I seem to have writer's block for my multi-chapter fics, so this is me just trying to work through that. Plus I've wanted to write something like this since I saw the one trailer for The Snowmen, with Clara looking for the ladder and Jenny watching her. Fortunately, I've found the transcript for the episode online, so any lines you recognize are from the Christmas Special episode. I hope you enjoy!

Dobby's Polka-Dotted Sock

There's Something There

Strax stood straight and stiff like a proud warrior as he stood outside the brougham carriage. With one hand he held a pair of binoculars to his eyes, and with the other he clutched his communicator. It was a somewhat primitive thing, but worked well enough, especially if a certain Time Lord was in the mood to tinker with it.

The problem was, the humanoid alien was rarely in the mood for anything, and never when pressed. That Time Lord was also who the Sontaran was on the lookout for. Not as exciting a prospect as it seemed, the Madame had charged him with being the Doctor's coachman, whenever the alien saw fit to use one.

What little business the Doctor conducted in the human world these days, he carried out at night. Jenny Flint, the hopeful human, was absolutely convinced that the alien was looking for something. Madame Vastra maintained that her old friend was merely stretching his legs. Strax just hoped he might give him advice on where a good spot for a minefield might be.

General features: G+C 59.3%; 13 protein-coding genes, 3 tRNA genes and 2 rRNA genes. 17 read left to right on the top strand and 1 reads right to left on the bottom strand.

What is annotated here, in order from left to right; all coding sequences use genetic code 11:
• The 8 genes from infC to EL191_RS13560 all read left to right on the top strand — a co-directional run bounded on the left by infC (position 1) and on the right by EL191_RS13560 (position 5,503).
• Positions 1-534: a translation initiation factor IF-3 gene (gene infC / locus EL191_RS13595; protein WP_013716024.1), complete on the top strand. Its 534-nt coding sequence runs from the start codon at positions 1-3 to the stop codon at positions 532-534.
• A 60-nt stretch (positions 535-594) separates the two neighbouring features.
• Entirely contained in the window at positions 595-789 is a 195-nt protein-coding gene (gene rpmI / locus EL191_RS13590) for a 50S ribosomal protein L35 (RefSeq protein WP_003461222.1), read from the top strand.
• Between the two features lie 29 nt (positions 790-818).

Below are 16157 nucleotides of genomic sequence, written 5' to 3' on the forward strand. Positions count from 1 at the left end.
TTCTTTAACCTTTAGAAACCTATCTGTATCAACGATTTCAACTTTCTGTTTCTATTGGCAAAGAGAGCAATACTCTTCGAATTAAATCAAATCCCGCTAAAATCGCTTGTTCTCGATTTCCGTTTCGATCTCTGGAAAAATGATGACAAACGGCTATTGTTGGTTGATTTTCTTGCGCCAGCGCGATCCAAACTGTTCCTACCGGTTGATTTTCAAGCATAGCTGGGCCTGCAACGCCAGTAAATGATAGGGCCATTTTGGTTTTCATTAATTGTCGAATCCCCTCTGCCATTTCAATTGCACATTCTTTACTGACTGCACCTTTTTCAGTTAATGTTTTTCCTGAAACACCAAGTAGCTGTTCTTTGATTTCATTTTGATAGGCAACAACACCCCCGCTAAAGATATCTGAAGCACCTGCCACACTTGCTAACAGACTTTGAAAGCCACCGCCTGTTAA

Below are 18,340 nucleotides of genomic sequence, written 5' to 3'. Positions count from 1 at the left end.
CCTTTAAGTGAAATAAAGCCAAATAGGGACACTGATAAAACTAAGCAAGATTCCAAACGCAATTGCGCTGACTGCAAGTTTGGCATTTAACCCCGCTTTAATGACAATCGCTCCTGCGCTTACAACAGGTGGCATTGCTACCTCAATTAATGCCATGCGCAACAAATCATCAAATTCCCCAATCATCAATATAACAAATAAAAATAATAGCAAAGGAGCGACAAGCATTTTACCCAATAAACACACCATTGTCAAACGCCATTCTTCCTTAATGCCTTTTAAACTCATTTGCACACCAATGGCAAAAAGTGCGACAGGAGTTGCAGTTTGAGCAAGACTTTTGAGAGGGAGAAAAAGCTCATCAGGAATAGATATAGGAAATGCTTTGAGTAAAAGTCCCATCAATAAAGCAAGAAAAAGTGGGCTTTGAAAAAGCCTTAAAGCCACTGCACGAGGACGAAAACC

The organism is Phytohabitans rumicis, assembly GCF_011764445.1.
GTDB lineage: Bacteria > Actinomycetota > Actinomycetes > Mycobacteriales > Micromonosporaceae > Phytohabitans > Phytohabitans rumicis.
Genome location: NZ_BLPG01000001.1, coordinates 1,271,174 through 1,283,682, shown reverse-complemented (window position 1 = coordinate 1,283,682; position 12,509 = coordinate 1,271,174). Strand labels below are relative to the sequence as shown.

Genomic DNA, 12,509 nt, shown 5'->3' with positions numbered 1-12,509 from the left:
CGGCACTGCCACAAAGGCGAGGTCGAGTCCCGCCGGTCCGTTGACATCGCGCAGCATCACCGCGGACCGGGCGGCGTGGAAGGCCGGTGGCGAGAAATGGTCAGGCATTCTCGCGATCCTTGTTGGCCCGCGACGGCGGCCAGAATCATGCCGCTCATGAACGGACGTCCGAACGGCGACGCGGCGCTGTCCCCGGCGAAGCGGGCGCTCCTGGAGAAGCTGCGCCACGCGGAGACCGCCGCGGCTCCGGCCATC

Nevertheless, whenever the Doctor did venture down from his cloud, the Sontaran was ready to cart him around the city of London. He felt it was his own private mission to try and pique the reclusive Time Lord's interest with something, so he naturally let the man off and picked him up in back alleys, where interesting things were much more likely to happen. And if he should get in a fight, so much the better.

The Doctor did not seem to care, mostly because he was determined to go by unnoticed, and so he stayed away from the main streets anyway. So he would go where he wished and Strax would wait dutifully by the carriage, making regular reports to the Madame.

"Still no sign of him, Madame, and a good amount of snow blankets the ground, making following his tracks impossible."

"That will not be necessary, Strax. You know as well as I that we are all to be mere observers. The Doctor does not wish to be followed," the Silurian's calm voice filtered out of the device, and he made a somewhat dissatisfied grunt.

"I still say we should declare war."

"On what, the moon?" Jenny's voice retorted back to him now. "How's that going to do any good?"

"Well it is actually doing something instead of sitting around. And I believe that it would spur the Doctor into action, remind him of what he should be doing—"